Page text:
So here is a quick summary of what he had to say:

I am only as good as the people I’m connected to.
The news finds me. People ask how I’ve got time to do all this social stuff. And its because it is coming straight to you wherever you are.
If you build it, they will not come. People need someone to help them take the first step.
You’ve got to practise to realise the benefits.
Find your purpose for being social.
Sometimes when you are trying to launch social in an organisation you have to hold your nerve.
Someone will ask you what the ROI is. Take an example from Seth Goddin and ask them what is the ROI is of their mum.
Within an organisation you need a backer. Make friends.
People will try and ban stuff. You need to open up the platforms. And tell them to use them wisely.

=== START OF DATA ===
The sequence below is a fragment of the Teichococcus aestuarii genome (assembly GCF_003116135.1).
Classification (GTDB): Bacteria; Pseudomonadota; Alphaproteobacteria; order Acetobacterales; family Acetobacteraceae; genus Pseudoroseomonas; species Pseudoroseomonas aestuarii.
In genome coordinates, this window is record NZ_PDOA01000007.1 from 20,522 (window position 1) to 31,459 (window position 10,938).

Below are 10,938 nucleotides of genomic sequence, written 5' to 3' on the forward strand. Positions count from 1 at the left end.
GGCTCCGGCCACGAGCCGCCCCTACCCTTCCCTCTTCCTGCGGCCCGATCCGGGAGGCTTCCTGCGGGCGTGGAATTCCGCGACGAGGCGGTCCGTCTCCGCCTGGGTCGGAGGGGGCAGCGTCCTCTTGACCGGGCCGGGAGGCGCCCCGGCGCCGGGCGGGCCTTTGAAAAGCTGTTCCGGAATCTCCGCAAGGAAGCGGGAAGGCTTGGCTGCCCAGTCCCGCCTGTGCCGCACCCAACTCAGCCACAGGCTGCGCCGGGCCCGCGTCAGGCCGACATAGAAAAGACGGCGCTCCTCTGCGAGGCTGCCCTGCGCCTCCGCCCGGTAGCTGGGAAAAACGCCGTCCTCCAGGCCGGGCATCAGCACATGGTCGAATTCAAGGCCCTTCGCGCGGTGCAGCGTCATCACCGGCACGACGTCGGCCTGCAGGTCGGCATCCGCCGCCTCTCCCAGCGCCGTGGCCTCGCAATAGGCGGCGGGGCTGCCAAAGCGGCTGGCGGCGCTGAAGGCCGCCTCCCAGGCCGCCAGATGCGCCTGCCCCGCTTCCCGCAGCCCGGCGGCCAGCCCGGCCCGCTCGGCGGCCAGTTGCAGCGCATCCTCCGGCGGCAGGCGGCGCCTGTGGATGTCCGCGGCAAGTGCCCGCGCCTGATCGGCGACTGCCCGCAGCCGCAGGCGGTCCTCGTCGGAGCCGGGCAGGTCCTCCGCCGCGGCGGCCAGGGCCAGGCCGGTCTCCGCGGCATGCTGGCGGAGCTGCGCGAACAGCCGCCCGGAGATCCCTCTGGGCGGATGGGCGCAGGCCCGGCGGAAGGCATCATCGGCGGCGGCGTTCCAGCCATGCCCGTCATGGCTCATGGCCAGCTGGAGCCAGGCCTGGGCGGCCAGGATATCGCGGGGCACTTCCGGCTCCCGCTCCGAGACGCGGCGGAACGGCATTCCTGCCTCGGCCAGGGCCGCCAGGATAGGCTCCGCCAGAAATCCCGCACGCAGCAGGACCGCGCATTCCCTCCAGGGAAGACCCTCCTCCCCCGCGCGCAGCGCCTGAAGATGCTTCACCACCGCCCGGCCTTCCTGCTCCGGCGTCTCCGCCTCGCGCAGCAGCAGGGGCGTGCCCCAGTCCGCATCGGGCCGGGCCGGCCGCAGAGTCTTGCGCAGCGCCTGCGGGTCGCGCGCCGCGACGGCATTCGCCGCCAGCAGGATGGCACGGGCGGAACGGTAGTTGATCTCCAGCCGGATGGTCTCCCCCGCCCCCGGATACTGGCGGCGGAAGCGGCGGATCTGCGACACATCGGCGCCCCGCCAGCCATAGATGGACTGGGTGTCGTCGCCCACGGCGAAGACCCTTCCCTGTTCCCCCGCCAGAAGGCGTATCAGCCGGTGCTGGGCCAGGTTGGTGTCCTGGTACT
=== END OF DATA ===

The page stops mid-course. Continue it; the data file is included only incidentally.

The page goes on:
Focus on the impact. Are you quicker, leaner, more connected? It’s not about the stats, the likes, the number of followers.
A little personal stuff is fine. It all helps to create social fabric within your organisation.
You will learn as you go. And that is just fine.
Multiple channels are fine. Allow people to fall over content rather than have to search for it.

And a final slide, and definition from Perry.

social is a convenient shorthand to describe a new way people at work are being liberated and that knowledge and skills are utilised in an individual and collective level.

Mirror, mirror on the wall